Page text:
(Mike Koozmin/SF Examiner File photo)

(Mike Koozmin/SF Examiner File photo)

Attacking a transit agency does nothing to solve homelessness

Blaming SamTrans for the results of SFO’s efforts to clear people from terminals ‘disingenous’

By Charles Stone and Karyl Matsumoto

A few days ago, a San Francisco columnist promoted a story about homeless people who got off a SamTrans bus at the end of the bus line in San Francisco near the Embarcadero. While he did not outright accuse SamTrans of providing the homeless a free ride across county lines, he did not have to; he had the help of some San Francisco politicians in creating that very impression.

The modern “reporting” echo chamber prompted a raft of stories on the local news. Indeed, their cameras captured a handful of what appear to be homeless individuals disembarking from a bus at the end of the line. San Francisco Supervisor Aaron Peskin, whose district includes the end of the line stop — near some very high-priced condos occupied by those who would, perhaps, prefer not to have seen the reality of the homeless situation quite so closely — used words like “unconscionable” and “homeless dumping.”

But blaming a transit agency lawfully serving paying riders for those same people being homeless seems peculiar at best and disingenuous at worst. Numerous homeless folks become SamTrans riders because SFO, an airport fully owned by the City and County of San Francisco, is buying SamTrans tokens and giving them away free — through SFO Police — as a means of clearing the terminals.

SamTrans is a public transit provider and does not, nor should it, discriminate against paying customers who want to get on the bus — homeless or not. That said, there is an end of the line where all passengers must depart.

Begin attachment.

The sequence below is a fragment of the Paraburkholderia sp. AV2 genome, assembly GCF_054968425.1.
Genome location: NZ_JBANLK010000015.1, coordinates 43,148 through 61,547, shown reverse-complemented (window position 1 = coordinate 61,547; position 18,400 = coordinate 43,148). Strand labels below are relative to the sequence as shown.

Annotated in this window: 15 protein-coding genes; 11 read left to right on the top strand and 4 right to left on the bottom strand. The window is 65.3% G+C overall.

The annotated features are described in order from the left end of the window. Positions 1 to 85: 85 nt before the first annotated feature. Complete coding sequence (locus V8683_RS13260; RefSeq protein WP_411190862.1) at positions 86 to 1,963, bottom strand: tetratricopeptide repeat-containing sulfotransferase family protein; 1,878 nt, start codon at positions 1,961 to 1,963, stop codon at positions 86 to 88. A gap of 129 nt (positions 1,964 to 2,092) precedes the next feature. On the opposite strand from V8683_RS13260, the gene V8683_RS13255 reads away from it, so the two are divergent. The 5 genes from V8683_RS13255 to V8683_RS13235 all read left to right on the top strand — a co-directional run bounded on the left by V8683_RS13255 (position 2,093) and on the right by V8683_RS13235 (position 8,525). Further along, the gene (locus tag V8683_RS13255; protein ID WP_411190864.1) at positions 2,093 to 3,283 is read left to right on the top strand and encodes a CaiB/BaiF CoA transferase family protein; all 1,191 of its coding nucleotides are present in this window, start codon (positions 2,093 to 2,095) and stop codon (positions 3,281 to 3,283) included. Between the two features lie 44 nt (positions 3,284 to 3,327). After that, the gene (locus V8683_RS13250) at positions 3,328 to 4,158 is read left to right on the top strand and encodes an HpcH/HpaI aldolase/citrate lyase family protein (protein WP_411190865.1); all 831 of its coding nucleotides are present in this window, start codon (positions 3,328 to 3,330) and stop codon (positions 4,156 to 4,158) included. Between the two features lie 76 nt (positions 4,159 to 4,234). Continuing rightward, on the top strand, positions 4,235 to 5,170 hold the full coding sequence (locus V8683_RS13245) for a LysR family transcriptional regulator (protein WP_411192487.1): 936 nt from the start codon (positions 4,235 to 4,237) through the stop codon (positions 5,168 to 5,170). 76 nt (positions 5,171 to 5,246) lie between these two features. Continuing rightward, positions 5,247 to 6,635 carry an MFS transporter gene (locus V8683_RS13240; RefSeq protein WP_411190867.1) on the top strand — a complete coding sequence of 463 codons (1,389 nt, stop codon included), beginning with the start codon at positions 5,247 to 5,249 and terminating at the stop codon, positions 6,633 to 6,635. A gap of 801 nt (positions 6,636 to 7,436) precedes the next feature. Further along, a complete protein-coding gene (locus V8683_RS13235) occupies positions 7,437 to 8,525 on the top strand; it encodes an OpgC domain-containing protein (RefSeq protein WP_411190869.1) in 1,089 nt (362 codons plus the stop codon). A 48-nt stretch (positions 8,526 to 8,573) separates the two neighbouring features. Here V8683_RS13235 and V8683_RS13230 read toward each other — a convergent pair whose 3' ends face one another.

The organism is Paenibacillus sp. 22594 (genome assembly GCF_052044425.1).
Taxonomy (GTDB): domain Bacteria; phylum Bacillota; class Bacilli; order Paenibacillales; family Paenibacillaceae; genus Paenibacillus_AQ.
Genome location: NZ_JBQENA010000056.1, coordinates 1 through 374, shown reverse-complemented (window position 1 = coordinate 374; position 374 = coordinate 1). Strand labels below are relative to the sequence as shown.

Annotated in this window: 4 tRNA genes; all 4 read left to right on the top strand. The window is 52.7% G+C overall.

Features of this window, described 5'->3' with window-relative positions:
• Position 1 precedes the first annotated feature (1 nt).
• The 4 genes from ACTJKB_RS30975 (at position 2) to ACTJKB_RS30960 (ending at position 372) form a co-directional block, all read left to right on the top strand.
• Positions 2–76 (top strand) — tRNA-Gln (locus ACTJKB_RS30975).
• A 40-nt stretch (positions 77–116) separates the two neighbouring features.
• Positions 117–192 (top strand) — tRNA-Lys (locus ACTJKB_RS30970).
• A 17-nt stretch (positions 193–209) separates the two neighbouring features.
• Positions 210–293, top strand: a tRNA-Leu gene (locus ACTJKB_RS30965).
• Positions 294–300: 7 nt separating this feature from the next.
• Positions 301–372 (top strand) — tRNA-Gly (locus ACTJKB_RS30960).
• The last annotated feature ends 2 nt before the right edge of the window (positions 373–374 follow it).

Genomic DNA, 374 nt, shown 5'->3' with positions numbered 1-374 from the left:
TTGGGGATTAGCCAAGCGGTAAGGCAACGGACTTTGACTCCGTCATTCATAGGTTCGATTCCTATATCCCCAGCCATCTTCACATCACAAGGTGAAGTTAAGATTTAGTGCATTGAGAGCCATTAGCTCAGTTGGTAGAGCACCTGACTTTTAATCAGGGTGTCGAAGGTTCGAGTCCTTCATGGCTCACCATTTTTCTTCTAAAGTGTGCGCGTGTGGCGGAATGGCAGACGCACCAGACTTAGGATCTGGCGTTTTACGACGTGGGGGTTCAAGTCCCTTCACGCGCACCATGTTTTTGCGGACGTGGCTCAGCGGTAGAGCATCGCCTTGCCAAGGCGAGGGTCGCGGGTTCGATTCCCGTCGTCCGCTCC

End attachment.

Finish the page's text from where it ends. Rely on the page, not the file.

But there’s more to this story than a blame game and irresponsible reporting. Simply put, our homeless population deserves better. Over the full course of 2019, San Francisco counted 17,595 homeless humans within its borders. Based on this number, there are 30 cities in the Bay Area with smaller populations than the homeless population of San Francisco. The regional and state numbers are much higher. These human beings (many of whom suffer from mental health issues and have fallen on harder times than most of us can truly imagine) deserve so much better than to be used as fodder for a fictitious issue just to get a headline and a day of press attention. These times call for serious leaders and serious ideas. We should all be focused on working together as regional partners, with the state, to not only reduce, but eradicate homelessness. We cannot claim to know the solution that gets us there, but we are quite certain these baseless and sensational claims are not part of it.

Charles Stone is the former chair and a current member of the SamTrans Board of Directors, a member of the Peninsula Joint Corridors Power Board (Caltrain), the chair of the San Mateo County Library JPA Board, and the vice-mayor of the City of Belmont. Karyl Matsumoto is the current chair of the San Mateo County Transit District Board of Directors, sits on the San Mateo County Transportation Authority Board, City/County Association of Governments, and Caltrain Modernization Local Policy Makers Group, and is a councilmember and former mayor of South San Francisco.

These are their individual views and opinions and do not necessarily reflect the views and opinions of any organization with whom they serve.

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